Go ahead and add it next. In this method, you are taking the values returned and putting them in the variables you created earlier. You will write those values on screen shortly. To minimize battery usage and maximize performance, only turn the accelerometer on during the part of the game when you specifically need to get readings, such as during the main game screen and leave it off otherwise.
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The only thing left at this point is to display the coordinates on screen, so modify your Draw method by adding the following lines of code just after the first spriteBatch. DrawString call:. Go ahead and fire it up and wave your phone around and watch the values on the accelerometer change. XNA provides a set of common gestures which you can program against in your game. Where a simple touch often represents a selection or click event, gestures can represent more complex actions and are modeled after natural human movements.
In this section you will learn about the available gestures and how they are implemented in XNA. You will be using them to display messages based on the gesture you perform. You are required to tell the TouchPanel what gestures your game will be using since none are enabled by default. Add this block of code to the Initialize method, just before the base. Initialize line:.
Before executing code to respond to specific gestures, you need to check to see if any touch gestures are actually available. Add the following block of code to the Update method in your Game class. Make sure you put it before the base. Update call. Without this check, any attempt to read gestures will throw an InvalidOperation exception and your game will fail to run. Inside the if block, you read the TouchPanel and returned a populated GestureSample struct that contains data from a multi-touch gesture over a span of time.
Immediately below the line that reads the TouchPanel, add the following switch statement to handle each of the returned gesture types. This is the most basic of the touch gestures and consists of a brief single touch on the screen. This is the equivalent of a click action in Windows.
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To trigger this gesture, the user must tap the screen twice in quick succession. The DoubleTap gesture is always preceded by a Tap gesture at the same location. If the TimeSpan value between Taps is too long, the DoubleTap gesture will not be detected and a second Tap sample will be returned instead. This works similar to the single tap, except you touch the screen for approximately one second before releasing or moving your finger. In a game, this gesture might be used to provide a context menu on a specific unit, as opposed to the tap gesture which would be used to select the unit.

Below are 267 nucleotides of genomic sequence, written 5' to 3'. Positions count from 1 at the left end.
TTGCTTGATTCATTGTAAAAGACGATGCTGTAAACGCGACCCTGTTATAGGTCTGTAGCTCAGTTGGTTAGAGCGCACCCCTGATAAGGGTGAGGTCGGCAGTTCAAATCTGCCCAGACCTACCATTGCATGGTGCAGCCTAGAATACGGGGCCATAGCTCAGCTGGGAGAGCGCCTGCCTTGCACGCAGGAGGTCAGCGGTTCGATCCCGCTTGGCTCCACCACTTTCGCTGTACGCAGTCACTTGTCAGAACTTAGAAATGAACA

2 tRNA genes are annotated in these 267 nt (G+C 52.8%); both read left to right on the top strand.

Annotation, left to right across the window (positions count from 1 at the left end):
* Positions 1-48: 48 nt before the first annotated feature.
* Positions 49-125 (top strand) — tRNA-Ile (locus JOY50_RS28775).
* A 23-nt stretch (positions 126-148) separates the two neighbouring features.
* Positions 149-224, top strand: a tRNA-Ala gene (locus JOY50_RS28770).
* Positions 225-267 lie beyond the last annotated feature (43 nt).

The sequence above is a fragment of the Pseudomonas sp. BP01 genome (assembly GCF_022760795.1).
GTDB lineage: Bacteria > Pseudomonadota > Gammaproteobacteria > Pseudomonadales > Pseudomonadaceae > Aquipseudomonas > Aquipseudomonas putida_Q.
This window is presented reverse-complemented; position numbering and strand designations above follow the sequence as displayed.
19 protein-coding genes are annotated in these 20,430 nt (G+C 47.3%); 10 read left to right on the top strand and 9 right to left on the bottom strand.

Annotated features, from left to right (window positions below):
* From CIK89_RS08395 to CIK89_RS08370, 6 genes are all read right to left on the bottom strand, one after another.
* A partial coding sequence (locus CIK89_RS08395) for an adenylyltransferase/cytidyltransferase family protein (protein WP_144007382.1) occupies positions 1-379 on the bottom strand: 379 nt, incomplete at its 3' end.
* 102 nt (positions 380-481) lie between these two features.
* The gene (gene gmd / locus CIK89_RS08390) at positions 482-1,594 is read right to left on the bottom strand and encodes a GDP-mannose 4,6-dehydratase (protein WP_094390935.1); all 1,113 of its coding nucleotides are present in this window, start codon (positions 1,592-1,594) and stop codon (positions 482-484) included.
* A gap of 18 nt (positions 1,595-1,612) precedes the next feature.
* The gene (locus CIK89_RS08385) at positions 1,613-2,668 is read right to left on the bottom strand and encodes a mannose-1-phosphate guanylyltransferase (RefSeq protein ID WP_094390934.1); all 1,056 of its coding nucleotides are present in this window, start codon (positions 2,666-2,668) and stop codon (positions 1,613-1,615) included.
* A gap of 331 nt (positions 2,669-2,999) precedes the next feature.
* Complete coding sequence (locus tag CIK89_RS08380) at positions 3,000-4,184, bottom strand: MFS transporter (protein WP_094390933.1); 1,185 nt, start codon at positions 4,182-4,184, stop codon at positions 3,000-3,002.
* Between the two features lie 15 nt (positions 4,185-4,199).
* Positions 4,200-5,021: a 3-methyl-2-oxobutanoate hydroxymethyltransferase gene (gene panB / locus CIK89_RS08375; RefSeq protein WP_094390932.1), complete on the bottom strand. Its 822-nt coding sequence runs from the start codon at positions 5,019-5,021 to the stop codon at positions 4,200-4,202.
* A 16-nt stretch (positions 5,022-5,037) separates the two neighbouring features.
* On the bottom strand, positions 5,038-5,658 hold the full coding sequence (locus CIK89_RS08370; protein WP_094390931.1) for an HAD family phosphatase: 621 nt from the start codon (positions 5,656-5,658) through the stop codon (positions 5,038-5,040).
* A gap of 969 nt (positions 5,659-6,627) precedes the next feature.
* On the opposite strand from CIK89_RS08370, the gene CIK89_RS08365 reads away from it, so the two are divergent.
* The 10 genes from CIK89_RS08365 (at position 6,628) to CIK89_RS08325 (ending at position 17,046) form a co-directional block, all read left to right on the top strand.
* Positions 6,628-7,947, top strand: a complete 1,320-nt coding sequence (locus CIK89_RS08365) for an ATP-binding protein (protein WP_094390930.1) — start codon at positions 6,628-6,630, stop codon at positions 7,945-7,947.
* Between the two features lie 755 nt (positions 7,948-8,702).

To support the hold gesture, add the following code block inside the switch block. This gesture is a lot like the Tap gesture, except that you do not release your finger before moving it horizontally left to right or right to left. The VerticalDrag gesture performs in much the same way as the HorizontalDrag gesture, only using a vertical top to bottom or bottom to top motion. In touch-enabled games, drag gestures are often used for moving units from one place to another, performing sliding adjustments, drawing lines and more.
The FreeDrag gesture is performed by touching the screen and moving your finger in a free-form manner such as drawing a circle. When coding support for the FreeDrag gesture in your game, consider carefully how you will use it and whether to also support the HorizontalDrag and VerticalDrag gestures. If the primary purpose is to allow drawing in your game, you can likely get by with only supporting the FreeDrag gesture. Working in compliment to the three drag-based gestures, the DragComplete gesture is returned when any of the drag gestures are completed by releasing the TouchLocation.
This GestureType is included solely to indicate completion of the drag gesture. No other position or delta data is provided for this sample type. To receive notification of when any of the drag-based gestures have completed, add this block of code to the switch statement. The Flick gesture is performed by touching the screen and making a quick swipe in any direction. There is no positional data returned from a Flick gesture, potentially making it of limited use for games, but you could use it to move the camera of your game, perhaps panning around on a large world map.
Other uses include scrolling text up and down. You can retrieve the velocity by reading the Delta property of the returned GestureSample and apply this as force to your calculations. All of the gestures covered so far are single finger gestures, but the Pinch gesture requires two fingers both touching the screen and then moving toward or away from each other.
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Pinch is treated like a two finger drag internally and takes precedence over drag-based gestures while two fingers are down. The Pinch gesture is typically used to zoom in or out and is accomplished by touching the screen with two fingers and sliding them apart to zoom in or bringing them together to zoom out. First person 3D games can use this gesture to alter the perspective of the player by moving the camera forward or backward in relation to the character.